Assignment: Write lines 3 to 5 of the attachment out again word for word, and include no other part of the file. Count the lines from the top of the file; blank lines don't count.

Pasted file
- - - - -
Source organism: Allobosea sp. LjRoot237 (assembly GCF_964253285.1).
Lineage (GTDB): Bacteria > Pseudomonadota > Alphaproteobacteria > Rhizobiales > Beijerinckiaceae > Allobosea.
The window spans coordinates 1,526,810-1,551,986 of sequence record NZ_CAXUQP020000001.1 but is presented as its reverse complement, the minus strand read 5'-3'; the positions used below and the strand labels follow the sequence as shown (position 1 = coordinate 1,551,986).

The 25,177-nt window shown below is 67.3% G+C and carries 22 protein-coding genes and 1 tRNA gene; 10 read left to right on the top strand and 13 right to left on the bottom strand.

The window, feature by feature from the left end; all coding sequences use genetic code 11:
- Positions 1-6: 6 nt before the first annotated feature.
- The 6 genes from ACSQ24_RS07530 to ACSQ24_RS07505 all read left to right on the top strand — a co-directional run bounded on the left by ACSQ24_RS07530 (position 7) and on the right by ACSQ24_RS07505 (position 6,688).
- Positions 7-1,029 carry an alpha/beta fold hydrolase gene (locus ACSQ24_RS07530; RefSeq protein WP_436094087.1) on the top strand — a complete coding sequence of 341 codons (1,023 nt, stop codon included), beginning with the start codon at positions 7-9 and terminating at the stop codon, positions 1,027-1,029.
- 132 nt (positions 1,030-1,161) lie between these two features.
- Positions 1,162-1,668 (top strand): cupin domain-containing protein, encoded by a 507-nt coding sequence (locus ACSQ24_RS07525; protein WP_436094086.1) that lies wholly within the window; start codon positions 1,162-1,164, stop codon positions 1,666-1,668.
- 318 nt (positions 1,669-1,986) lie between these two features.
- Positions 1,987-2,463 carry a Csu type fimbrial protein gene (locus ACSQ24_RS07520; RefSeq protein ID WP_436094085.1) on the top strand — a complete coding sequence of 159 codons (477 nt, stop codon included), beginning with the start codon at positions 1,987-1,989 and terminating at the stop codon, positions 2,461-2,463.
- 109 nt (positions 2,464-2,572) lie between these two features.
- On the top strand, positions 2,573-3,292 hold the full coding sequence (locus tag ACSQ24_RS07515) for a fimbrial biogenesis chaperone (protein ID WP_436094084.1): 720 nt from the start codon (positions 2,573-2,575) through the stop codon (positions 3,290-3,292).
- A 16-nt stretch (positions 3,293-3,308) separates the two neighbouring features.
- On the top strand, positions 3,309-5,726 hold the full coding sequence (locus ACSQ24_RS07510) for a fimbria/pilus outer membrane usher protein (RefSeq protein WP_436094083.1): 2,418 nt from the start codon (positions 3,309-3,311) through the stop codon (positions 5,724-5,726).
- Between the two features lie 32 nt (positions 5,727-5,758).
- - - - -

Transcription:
The window spans coordinates 1,526,810-1,551,986 of sequence record NZ_CAXUQP020000001.1 but is presented as its reverse complement, the minus strand read 5'-3'; the positions used below and the strand labels follow the sequence as shown (position 1 = coordinate 1,551,986).

The 25,177-nt window shown below is 67.3% G+C and carries 22 protein-coding genes and 1 tRNA gene; 10 read left to right on the top strand and 13 right to left on the bottom strand.

The window, feature by feature from the left end; all coding sequences use genetic code 11: